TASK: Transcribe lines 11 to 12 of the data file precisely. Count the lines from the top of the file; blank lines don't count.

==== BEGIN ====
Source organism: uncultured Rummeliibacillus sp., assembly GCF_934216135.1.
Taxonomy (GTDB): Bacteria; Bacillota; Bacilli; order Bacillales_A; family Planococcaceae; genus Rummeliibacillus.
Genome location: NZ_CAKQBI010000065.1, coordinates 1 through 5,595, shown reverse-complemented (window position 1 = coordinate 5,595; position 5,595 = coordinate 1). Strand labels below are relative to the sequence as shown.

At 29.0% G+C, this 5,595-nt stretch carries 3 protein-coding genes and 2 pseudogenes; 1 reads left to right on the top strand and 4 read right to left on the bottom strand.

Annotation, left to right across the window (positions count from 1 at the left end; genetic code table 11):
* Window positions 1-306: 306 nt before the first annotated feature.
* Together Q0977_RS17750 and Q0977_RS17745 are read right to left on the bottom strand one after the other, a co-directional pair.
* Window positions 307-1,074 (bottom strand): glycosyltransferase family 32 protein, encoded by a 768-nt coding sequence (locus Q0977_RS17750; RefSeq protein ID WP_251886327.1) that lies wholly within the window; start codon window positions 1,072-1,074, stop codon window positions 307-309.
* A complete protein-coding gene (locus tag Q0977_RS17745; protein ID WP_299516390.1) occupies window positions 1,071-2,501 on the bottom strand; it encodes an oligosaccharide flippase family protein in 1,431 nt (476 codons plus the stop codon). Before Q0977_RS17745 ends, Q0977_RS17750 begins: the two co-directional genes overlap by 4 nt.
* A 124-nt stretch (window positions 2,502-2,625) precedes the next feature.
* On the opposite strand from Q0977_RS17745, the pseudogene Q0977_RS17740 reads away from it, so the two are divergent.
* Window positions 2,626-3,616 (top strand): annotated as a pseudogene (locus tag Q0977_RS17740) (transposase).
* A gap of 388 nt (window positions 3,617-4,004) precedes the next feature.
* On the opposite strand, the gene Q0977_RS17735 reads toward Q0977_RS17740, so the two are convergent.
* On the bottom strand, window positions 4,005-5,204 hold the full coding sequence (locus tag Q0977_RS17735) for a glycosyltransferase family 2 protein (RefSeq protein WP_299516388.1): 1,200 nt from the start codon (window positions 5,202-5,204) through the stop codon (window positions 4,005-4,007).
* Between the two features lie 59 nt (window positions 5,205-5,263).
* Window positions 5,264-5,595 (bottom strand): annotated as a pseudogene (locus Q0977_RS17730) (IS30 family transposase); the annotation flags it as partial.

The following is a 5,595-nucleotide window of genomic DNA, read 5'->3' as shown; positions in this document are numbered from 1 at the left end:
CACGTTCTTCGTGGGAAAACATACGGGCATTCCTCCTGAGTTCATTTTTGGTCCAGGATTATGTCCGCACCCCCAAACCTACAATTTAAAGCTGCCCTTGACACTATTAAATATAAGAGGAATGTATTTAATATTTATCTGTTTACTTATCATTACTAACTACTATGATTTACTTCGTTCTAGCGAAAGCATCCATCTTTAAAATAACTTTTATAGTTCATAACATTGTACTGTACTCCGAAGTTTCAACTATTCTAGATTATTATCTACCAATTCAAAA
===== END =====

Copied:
* On the opposite strand from Q0977_RS17745, the pseudogene Q0977_RS17740 reads away from it, so the two are divergent.
* Window positions 2,626-3,616 (top strand): annotated as a pseudogene (locus tag Q0977_RS17740) (transposase).